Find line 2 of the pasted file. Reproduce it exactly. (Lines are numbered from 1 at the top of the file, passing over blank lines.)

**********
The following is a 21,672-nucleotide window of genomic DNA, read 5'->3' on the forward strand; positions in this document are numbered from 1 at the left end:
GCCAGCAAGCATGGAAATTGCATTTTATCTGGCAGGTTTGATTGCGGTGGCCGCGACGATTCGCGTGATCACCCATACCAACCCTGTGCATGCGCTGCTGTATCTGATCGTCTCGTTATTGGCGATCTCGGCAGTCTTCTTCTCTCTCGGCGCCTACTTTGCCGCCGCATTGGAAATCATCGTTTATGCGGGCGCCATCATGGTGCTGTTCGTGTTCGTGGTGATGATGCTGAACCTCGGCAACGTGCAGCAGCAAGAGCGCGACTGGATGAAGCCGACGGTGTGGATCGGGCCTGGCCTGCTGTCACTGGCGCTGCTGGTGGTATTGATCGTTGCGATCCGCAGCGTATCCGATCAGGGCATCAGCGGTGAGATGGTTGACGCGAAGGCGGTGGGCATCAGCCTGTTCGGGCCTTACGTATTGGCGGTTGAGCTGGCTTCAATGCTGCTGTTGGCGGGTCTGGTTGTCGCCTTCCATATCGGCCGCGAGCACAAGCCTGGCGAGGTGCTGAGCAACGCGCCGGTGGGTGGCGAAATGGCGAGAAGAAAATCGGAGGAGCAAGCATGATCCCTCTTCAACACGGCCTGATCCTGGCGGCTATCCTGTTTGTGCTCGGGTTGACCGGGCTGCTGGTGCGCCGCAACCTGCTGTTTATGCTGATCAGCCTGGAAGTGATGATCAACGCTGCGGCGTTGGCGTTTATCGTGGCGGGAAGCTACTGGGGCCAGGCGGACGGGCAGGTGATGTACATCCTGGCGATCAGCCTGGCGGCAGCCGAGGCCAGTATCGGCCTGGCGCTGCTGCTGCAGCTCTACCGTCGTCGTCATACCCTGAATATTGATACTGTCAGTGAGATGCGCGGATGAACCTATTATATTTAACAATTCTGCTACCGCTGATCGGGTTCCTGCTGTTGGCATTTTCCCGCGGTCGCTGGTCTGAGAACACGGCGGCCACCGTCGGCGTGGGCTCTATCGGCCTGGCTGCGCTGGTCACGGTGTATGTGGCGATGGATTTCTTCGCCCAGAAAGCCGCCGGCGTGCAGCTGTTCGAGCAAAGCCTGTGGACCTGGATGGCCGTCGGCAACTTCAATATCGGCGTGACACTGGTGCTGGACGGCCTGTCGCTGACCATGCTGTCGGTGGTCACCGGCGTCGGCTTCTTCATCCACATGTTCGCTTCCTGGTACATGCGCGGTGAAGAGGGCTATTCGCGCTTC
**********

GCCAGCAAGCATGGAAATTGCATTTTATCTGGCAGGTTTGATTGCGGTGGCCGCGACGATTCGCGTGATCACCCATACCAACCCTGTGCATGCGCTGCTGTATCTGATCGTCTCGTTATTGGCGATCTCGGCAGTCTTCTTCTCTCTCGGCGCCTACTTTGCCGCCGCATTGGAAATCATCGTTTATGCGGGCGCCATCATGGTGCTGTTCGTGTTCGTGGTGATGATGCTGAACCTCGGCAACGTGCAGCAGCAAGAGCGCGACTGGATGAAGCCGACGGTGTGGATCGGGCCTGGCCTGCTGTCACTGGCGCTGCTGGTGGTATTGATCGTTGCGATCCGCAGCGTATCCGATCAGGGCATCAGCGGTGAGATGGTTGACGCGAAGGCGGTGGGCATCAGCCTGTTCGGGCCTTACGTATTGGCGGTTGAGCTGGCTTCAATGCTGCTGTTGGCGGGTCTGGTTGTCGCCTTCCATATCGGCCGCGAGCACAAGCCTGGCGAGGTGCTGAGCAACGCGCCGGTGGGTGGCGAAATGGCGAGAAGAAAATCGGAGGAGCAAGCATGATCCCTCTTCAACACGGCCTGATCCTGGCGGCTATCCTGTTTGTGCTCGGGTTGACCGGGCTGCTGGTGCGCCGCAACCTGCTGTTTATGCTGATCAGCCTGGAAGTGATGATCAACGCTGCGGCGTTGGCGTTTATCGTGGCGGGAAGCTACTGGGGCCAGGCGGACGGGCAGGTGATGTACATCCTGGCGATCAGCCTGGCGGCAGCCGAGGCCAGTATCGGCCTGGCGCTGCTGCTGCAGCTCTACCGTCGTCGTCATACCCTGAATATTGATACTGTCAGTGAGATGCGCGGATGAACCTATTATATTTAACAATTCTGCTACCGCTGATCGGGTTCCTGCTGTTGGCATTTTCCCGCGGTCGCTGGTCTGAGAACACGGCGGCCACCGTCGGCGTGGGCTCTATCGGCCTGGCTGCGCTGGTCACGGTGTATGTGGCGATGGATTTCTTCGCCCAGAAAGCCGCCGGCGTGCAGCTGTTCGAGCAAAGCCTGTGGACCTGGATGGCCGTCGGCAACTTCAATATCGGCGTGACACTGGTGCTGGACGGCCTGTCGCTGACCATGCTGTCGGTGGTCACCGGCGTCGGCTTCTTCATCCACATGTTCGCTTCCTGGTACATGCGCGGTGAAGAGGGCTATTCGCGCTTC